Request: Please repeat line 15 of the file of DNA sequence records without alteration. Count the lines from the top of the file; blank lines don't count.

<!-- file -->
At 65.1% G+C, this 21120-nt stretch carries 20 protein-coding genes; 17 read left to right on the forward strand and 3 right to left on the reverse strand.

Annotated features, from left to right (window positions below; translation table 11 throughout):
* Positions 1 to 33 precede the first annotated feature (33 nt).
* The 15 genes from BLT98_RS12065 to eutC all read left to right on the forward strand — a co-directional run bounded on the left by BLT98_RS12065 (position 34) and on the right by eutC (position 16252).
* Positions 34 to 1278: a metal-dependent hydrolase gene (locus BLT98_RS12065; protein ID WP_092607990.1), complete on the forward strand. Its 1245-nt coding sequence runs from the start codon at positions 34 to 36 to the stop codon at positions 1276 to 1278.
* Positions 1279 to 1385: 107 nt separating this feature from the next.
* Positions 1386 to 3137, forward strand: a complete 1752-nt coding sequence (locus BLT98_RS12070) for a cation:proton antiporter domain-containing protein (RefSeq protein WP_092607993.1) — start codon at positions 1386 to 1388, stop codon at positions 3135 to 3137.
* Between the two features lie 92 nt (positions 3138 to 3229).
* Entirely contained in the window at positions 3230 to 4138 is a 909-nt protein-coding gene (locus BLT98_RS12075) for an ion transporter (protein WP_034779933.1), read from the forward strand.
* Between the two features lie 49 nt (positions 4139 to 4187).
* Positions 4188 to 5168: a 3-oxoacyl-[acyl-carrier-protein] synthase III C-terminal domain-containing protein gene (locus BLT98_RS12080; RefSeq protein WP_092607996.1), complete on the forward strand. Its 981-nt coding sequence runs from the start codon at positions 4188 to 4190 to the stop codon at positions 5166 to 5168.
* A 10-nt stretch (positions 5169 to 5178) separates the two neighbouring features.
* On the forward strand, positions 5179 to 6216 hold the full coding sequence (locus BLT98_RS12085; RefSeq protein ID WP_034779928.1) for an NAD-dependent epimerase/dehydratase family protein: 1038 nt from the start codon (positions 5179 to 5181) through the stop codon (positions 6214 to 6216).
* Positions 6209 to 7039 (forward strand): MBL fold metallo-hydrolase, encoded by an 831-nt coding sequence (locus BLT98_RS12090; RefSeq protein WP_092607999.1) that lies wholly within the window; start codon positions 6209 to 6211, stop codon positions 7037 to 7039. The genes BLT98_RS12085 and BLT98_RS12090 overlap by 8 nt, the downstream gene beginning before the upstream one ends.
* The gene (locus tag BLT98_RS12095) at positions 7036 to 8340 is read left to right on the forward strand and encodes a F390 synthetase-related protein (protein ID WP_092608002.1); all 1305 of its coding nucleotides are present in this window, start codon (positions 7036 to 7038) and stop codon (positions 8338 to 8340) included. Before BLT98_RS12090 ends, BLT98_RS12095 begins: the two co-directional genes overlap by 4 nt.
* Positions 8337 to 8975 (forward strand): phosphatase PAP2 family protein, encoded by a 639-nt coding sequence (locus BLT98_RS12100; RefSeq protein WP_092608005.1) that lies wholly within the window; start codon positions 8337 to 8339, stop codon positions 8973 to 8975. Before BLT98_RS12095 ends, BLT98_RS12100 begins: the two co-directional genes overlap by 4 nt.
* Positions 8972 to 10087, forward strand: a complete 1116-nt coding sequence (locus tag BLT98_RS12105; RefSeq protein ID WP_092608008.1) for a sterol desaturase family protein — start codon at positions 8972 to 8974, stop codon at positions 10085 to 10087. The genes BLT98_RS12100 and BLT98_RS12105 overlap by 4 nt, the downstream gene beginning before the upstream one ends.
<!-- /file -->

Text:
* The gene (locus tag BLT98_RS12095) at positions 7036 to 8340 is read left to right on the forward strand and encodes a F390 synthetase-related protein (protein ID WP_092608002.1); all 1305 of its coding nucleotides are present in this window, start codon (positions 7036 to 7038) and stop codon (positions 8338 to 8340) included. Before BLT98_RS12090 ends, BLT98_RS12095 begins: the two co-directional genes overlap by 4 nt.